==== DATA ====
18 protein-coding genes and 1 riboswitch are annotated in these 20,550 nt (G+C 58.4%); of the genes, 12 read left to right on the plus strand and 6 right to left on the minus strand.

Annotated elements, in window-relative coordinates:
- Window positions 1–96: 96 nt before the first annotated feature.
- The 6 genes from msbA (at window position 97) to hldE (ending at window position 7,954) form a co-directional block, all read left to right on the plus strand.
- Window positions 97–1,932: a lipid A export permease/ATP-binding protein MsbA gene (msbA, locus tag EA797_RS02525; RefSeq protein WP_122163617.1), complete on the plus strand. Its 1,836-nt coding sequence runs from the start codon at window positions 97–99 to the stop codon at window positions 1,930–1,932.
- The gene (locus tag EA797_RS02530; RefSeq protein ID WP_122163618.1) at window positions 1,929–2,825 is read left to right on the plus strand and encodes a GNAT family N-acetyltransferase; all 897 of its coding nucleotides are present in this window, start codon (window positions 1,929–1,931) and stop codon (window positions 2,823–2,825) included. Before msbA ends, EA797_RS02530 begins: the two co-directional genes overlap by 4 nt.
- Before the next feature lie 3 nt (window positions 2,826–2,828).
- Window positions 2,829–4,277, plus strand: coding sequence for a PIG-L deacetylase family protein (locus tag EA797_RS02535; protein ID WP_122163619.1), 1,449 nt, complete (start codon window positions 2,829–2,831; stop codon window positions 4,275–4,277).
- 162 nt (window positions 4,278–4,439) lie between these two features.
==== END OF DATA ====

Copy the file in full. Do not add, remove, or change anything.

18 protein-coding genes and 1 riboswitch are annotated in these 20,550 nt (G+C 58.4%); of the genes, 12 read left to right on the plus strand and 6 right to left on the minus strand.

Annotated elements, in window-relative coordinates:
- Window positions 1–96: 96 nt before the first annotated feature.
- The 6 genes from msbA (at window position 97) to hldE (ending at window position 7,954) form a co-directional block, all read left to right on the plus strand.
- Window positions 97–1,932: a lipid A export permease/ATP-binding protein MsbA gene (msbA, locus tag EA797_RS02525; RefSeq protein WP_122163617.1), complete on the plus strand. Its 1,836-nt coding sequence runs from the start codon at window positions 97–99 to the stop codon at window positions 1,930–1,932.
- The gene (locus tag EA797_RS02530; RefSeq protein ID WP_122163618.1) at window positions 1,929–2,825 is read left to right on the plus strand and encodes a GNAT family N-acetyltransferase; all 897 of its coding nucleotides are present in this window, start codon (window positions 1,929–1,931) and stop codon (window positions 2,823–2,825) included. Before msbA ends, EA797_RS02530 begins: the two co-directional genes overlap by 4 nt.
- Before the next feature lie 3 nt (window positions 2,826–2,828).
- Window positions 2,829–4,277, plus strand: coding sequence for a PIG-L deacetylase family protein (locus tag EA797_RS02535; protein ID WP_122163619.1), 1,449 nt, complete (start codon window positions 2,829–2,831; stop codon window positions 4,275–4,277).
- 162 nt (window positions 4,278–4,439) lie between these two features.